Urinary Tract Infection

Multiplication of organisms in urinary tract and is associated with >10^5 organisms/ml in midstream sample of urine.


Organisms – E.coli, Klebsiella, Proteus, Enterococcus, Pseudomonas aeuroginosa, Chlamydia trachomatis, N. gonorrhea.

  1. Ascending Infection Route – This is the most common route. The organism enter the bladder via the urethra and ascend towards the kidney. 
  2. Hematogenous and Lymphatic Pathways – Less common. The spread of the organism occur from the adjacent organs.

Females are more prone due to following reasons:-

  1. Short urethra – 4cm
  2. Absence of prostatic secretion
  3. Sexual intercourse may cause minor urethral trauma and transfer bacteria from perineum into bladder.
  4. Gram negative organisms residing near the anal region colonies the periurethral region.
But during the neonatal period, the incidence of UTI is slightly higher in males than females because infant more commonly have congenital urinary tract anomalies.

Risk Factors of UTI

  1. BPH
  2. Prostatic Cancer
  3. Urethral Stricture
  4. Calculi
  5. Posterior Urethral Valve
  6. Spina Bifida
  7. Tabes Dorsalis
  8. Diabetic Neuropathy
  9. Uterine Prolapse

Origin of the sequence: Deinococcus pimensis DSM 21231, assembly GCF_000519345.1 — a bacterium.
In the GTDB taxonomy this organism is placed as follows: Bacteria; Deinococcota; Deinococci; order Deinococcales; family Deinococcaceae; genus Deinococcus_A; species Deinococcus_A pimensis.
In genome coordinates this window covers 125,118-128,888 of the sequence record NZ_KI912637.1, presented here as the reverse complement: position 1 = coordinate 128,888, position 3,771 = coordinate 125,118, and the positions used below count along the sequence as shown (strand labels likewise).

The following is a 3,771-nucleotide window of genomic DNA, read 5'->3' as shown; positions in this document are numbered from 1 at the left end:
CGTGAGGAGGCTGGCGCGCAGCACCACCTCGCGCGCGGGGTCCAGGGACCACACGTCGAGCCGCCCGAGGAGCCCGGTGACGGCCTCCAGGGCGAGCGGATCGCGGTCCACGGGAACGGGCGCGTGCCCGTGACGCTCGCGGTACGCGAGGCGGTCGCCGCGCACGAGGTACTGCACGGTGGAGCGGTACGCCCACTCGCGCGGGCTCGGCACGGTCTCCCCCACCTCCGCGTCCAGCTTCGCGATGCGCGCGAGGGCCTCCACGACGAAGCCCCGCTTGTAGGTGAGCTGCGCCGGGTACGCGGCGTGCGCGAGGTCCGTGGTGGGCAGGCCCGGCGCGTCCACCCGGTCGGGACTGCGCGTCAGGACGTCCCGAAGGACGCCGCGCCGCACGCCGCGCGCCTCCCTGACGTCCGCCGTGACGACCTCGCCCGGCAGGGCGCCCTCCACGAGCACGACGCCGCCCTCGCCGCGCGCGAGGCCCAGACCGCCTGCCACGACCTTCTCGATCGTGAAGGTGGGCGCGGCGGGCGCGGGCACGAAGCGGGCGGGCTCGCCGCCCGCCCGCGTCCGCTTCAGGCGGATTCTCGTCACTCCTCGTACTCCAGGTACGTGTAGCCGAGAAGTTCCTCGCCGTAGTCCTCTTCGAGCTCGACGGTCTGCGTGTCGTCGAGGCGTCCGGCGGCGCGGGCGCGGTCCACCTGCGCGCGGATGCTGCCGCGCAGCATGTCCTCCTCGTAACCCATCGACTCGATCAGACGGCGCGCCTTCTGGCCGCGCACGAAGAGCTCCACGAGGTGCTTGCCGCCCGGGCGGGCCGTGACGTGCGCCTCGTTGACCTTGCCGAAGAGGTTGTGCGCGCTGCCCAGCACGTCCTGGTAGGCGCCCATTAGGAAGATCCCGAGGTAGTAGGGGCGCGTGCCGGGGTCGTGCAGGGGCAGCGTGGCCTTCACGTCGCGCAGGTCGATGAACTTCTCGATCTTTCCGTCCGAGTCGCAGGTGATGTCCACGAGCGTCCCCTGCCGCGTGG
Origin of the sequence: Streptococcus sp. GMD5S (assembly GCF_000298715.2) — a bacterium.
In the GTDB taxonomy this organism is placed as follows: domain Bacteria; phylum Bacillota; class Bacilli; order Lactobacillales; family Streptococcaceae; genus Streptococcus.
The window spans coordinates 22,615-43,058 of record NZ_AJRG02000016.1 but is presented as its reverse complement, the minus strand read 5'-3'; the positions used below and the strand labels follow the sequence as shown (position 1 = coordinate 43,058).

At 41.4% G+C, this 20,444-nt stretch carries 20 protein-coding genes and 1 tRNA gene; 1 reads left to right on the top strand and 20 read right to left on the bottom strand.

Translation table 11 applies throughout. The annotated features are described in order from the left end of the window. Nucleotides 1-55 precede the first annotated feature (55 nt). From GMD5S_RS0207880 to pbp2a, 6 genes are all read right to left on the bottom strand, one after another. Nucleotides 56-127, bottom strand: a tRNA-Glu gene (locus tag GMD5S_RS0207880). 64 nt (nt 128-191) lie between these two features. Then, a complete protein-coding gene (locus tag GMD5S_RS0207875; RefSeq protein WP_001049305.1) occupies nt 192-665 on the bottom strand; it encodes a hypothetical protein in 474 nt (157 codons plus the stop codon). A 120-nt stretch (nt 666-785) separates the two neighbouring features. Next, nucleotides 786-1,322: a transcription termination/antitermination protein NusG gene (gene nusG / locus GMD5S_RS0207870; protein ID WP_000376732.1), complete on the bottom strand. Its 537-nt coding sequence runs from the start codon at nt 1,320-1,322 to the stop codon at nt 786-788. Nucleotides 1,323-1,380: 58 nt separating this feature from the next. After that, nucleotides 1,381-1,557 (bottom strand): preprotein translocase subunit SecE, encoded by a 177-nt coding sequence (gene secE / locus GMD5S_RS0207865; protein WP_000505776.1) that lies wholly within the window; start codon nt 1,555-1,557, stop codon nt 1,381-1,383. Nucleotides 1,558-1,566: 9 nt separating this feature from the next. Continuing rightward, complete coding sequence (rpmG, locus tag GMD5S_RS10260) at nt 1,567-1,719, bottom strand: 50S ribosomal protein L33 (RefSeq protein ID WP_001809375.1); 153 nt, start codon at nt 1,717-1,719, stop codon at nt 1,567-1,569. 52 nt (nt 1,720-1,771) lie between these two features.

10. Urinary Catheter

Clinical Features
  1. Fever with chills and rigor
  2. Frequency
  3. Dysuria
  4. Urgency
  5. Hematuria
  6. Suprapubic Pain
  7. Strangury
  8. Loin pain, guarding and vomiting in case of acute pyelonephritis

  1. Midstream urine sample collection for leukocytes, cast cells and red cells
  2. Dipstick Test – Nitrite and leukocyte esterase test
  3. Culture and sensitivity of urine
  4. Full blood count
  5. Urea and Creatinine
  6. Renal Ultrasound – To see obstruction
  7. Cystoscopy
  8. DMSA renal scan
  9. Micturating Cystourethrogram – To identify reflux

  1. Fluid intake >2 L/day
  2. Regular complete bladder emptying
  3. Analgesic and antispasmodic agents
  4. Remove the catheter if symptomatic
  5. Maintain perineal hygiene
  6. Empty bladder before and after the intercourse
  7. Antibiotic – Trimethoprim (3 days), Nitrofurantoin (7 days) 
  8. If asymptomatic no need for treatment unless pregnancy, renal transplant or urological surgery.
  9. If complicated UTI then hospitalization and IV treatment needed.


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